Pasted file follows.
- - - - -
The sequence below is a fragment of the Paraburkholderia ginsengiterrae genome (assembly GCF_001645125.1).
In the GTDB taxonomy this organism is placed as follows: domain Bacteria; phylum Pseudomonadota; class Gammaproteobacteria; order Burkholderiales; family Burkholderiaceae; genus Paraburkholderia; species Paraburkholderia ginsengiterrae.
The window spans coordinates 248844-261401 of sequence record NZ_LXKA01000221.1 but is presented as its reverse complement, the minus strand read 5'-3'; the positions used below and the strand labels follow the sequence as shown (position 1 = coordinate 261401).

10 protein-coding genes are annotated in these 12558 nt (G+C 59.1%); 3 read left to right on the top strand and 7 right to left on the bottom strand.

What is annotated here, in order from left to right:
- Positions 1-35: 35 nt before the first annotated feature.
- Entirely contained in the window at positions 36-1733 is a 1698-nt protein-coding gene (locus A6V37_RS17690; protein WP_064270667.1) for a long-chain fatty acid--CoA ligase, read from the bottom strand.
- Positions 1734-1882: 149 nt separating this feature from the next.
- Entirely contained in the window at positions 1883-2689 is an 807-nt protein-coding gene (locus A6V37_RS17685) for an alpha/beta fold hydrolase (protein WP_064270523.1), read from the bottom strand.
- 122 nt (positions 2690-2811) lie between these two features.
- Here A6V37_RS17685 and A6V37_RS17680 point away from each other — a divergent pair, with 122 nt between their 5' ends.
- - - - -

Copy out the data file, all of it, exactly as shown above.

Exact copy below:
The sequence below is a fragment of the Paraburkholderia ginsengiterrae genome (assembly GCF_001645125.1).
In the GTDB taxonomy this organism is placed as follows: domain Bacteria; phylum Pseudomonadota; class Gammaproteobacteria; order Burkholderiales; family Burkholderiaceae; genus Paraburkholderia; species Paraburkholderia ginsengiterrae.
The window spans coordinates 248844-261401 of sequence record NZ_LXKA01000221.1 but is presented as its reverse complement, the minus strand read 5'-3'; the positions used below and the strand labels follow the sequence as shown (position 1 = coordinate 261401).

10 protein-coding genes are annotated in these 12558 nt (G+C 59.1%); 3 read left to right on the top strand and 7 right to left on the bottom strand.

What is annotated here, in order from left to right:
- Positions 1-35: 35 nt before the first annotated feature.
- Entirely contained in the window at positions 36-1733 is a 1698-nt protein-coding gene (locus A6V37_RS17690; protein WP_064270667.1) for a long-chain fatty acid--CoA ligase, read from the bottom strand.
- Positions 1734-1882: 149 nt separating this feature from the next.
- Entirely contained in the window at positions 1883-2689 is an 807-nt protein-coding gene (locus A6V37_RS17685) for an alpha/beta fold hydrolase (protein WP_064270523.1), read from the bottom strand.
- 122 nt (positions 2690-2811) lie between these two features.
- Here A6V37_RS17685 and A6V37_RS17680 point away from each other — a divergent pair, with 122 nt between their 5' ends.